The Crucifixion in Shi‘a Isma‘ili Islam
“They killed him not, nor crucified him, but so it was made to appear to them.”
(Holy Qur’an 4:157)
As observed by millions of Christians around the world, Good Friday marks the day when Jesus Christ was crucified. For Christians, this event is the climax of sacred history: the death of Christ on the Cross is believed to have redeemed and cleansed the sin of humanity. Indeed, the efficacy of the entire Christian doctrine – adhered to by the largest number of people in the world – depends upon the event of the Crucifixion.
Interestingly, the faith of Islam, the second largest religion in the world after Christianity, seems to offer a completely different understanding of this event – it appears to deny the Crucifixion altogether. The only verse of the Holy Qur’an which speaks of the Crucifixion is 4:157 quoted above.
Over the history of Islam, most Muslim commentators have come to deny that Jesus was
ever crucified at all, with many holding that a substitute was crucified in his place. But
does this view accurately reflect the Qur’anic position? It is necessary to examine the full
context of the above verse – a verse which is too often referred to only in isolation. The
group of verses which immediately precede the verse in question discuss the misdeeds of
the People of the Book (ahl al-kitab):
In that they broke their covenant; that they rejected the signs of God. That they slew the Messengers in defiance of right; that they said, "Our hearts are the wrappings (which preserve God’s Word; We need no more)";- Nay, God hath set the seal on their hearts for their blasphemy, and little is it they believe;- That they rejected Faith; that they uttered against Mary a grave false charge; That they said (in boast), “We killed the Messiah, Jesus the Son of Mary, the Messenger of God.”;- but they killed him not, nor crucified him, but so it was made to appear to them, and those who differ therein are full of doubts, with no knowledge, but only conjecture to follow, for of a surety they killed him not:- Nay, God raised him up unto Himself; and God is Exalted in Power, Wise.
(Holy Quran 4:155-157)
The Qur’anic denial of the crucifixion must be understood in its proper context: the Qur’an is only denying that the People of the Book crucified Jesus – and this appears to be in response to their boasting to have done so. A neutral reader may easily conclude that the Qur’an intends to say that the death of Jesus was ultimately due to God’s will and not the desires of those who may have actually killed him. One then wonders: how did the view that Jesus was not crucified take root in the Islamic world?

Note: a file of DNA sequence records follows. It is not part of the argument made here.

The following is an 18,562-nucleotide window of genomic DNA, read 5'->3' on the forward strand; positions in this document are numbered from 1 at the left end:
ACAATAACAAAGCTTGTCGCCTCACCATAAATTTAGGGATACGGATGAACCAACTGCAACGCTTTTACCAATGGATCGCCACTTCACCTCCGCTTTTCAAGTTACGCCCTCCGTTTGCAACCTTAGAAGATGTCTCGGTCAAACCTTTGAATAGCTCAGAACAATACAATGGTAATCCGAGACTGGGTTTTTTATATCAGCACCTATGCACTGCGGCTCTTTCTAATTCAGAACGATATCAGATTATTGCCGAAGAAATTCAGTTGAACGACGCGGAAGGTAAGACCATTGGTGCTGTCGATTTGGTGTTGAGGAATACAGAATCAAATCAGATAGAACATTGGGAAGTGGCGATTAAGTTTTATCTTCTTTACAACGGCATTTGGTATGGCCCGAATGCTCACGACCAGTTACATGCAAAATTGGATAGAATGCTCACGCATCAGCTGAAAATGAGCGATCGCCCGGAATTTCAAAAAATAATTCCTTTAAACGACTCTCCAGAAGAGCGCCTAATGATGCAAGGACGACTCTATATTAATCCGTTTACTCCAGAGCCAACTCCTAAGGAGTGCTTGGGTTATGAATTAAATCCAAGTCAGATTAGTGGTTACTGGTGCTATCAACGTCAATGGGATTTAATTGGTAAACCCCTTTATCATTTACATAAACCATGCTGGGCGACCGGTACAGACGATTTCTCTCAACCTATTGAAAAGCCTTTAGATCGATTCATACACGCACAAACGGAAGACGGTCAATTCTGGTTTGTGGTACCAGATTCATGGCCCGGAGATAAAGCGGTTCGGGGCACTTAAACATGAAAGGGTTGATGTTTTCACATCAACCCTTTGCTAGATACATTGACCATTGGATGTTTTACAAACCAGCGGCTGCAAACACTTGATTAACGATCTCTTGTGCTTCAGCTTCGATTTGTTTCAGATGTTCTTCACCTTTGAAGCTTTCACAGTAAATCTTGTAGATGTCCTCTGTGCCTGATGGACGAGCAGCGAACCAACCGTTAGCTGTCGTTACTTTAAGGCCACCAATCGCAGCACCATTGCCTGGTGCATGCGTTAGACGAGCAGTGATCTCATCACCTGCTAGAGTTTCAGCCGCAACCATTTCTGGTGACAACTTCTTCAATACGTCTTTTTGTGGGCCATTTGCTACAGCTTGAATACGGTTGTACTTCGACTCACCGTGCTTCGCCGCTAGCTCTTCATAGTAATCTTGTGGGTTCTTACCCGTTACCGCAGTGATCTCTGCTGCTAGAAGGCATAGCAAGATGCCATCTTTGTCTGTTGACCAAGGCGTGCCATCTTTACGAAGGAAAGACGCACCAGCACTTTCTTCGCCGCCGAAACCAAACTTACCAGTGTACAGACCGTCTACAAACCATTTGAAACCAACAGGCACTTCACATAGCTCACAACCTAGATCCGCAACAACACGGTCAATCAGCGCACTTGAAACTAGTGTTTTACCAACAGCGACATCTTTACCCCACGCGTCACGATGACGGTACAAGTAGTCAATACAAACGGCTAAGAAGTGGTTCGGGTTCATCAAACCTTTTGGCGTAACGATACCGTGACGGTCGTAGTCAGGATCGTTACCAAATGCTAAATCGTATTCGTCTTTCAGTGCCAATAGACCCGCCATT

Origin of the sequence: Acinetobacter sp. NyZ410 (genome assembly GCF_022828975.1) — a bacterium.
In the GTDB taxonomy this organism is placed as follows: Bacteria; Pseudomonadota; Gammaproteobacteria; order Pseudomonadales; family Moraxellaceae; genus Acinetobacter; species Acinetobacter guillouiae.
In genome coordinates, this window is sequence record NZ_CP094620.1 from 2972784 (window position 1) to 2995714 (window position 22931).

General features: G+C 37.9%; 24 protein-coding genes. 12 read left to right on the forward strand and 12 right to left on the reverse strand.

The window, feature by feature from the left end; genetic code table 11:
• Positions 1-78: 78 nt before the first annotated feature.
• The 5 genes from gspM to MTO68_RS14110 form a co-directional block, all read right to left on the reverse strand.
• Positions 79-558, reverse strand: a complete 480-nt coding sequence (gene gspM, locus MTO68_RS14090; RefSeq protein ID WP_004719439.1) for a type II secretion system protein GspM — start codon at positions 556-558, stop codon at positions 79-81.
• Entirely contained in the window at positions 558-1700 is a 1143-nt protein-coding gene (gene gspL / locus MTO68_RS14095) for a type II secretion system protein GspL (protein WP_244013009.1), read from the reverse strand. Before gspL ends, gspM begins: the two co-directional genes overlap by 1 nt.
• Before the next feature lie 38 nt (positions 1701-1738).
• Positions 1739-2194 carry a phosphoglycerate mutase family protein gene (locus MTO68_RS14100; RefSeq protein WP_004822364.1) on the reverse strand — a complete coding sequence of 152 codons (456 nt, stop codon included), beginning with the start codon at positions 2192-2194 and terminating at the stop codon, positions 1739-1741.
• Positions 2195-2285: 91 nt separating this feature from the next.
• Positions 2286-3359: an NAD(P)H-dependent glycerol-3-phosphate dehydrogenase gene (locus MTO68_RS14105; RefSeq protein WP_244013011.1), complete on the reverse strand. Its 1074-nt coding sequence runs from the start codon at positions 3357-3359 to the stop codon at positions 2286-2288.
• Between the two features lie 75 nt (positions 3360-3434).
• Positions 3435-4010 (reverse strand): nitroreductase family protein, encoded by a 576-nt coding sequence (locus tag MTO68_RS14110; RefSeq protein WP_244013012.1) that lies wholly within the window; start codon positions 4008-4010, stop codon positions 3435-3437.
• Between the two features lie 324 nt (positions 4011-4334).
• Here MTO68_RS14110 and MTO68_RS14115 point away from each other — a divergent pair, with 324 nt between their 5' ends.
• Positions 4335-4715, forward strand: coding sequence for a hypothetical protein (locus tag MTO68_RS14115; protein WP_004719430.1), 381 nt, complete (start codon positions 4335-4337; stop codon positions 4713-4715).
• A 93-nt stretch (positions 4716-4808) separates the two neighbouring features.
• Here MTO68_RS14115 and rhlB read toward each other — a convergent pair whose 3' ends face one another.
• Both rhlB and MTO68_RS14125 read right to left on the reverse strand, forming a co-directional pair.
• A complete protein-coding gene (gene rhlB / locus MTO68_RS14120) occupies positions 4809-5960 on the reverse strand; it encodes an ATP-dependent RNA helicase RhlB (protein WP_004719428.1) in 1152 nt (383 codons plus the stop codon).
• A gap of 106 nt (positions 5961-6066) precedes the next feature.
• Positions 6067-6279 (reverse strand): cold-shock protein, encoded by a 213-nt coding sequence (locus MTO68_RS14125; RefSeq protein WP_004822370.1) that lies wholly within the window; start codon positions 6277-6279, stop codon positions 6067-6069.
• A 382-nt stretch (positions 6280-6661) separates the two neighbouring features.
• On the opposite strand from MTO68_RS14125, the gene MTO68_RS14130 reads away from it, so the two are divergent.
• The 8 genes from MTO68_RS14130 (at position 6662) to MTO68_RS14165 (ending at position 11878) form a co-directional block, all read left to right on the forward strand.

Interestingly, the earliest textual evidence stating that Muslims deny the historical event of the crucifixion is not actually Muslim at all - it comes from the writings of the Christian Church Father, St. John of Damascus.
He made the statement to his Christian flock in the eight century, asserting that the Qur’an denied Christ’s crucifixion for his own polemical purposes of refuting the early success of Islam. While it is true that most Qur’anic commentators came to deny the crucifixion of Jesus, this view is not actually rooted in the Qur’anic verses but comes from tafsir which rely on other material from extra-biblical Judeo-Christian sources. But the denial of the historical crucifixion was only one view among others on the subject to emerge from the Islamic world. There have been alternate interpretations of the same Qur’anic verses which collectively offer a range of perspectives on the crucifixion – from total denial to actually asserting that the crucifixion did take place historically. Todd Lawson explains that:
John of Damascus’s interpretation of the Qur’anic account is, in fact, unjustifiable. The Qur’an
itself only asserts that the Jews did not crucify Jesus. This is obviously different from saying that Jesus was not crucified. The point is that both John of Damascus and many Qur’an exegetes (Arabic mufassirūn), though not the Qur’an, deny the crucifixion. The Qur’anic exegesis of verse 4:157 is by no means uniform; the interpretations range from an outright denial of the crucifixion of Jesus to a simple affirmation of the historicity of the event.
The false presumption that the Qur’an flatly denies the crucifixion of Christ has served as a great obstacle and roadblock in Christian-Muslim dialogue. If all Muslims and the Qur’an unanimously denied the crucifixion then this would indicate a point of great divergence between Christianity and Islam. For this reason, many Christians and Westerners easily dismiss the Qur’an as ‘fiction’ because they believe it denies a clear historical event. After all, how could a religious text be so misinformed about a fact of history? But, if the Qur’an does not actually deny the Crucifixion, then this changes the mode of interfaith dialogue completely.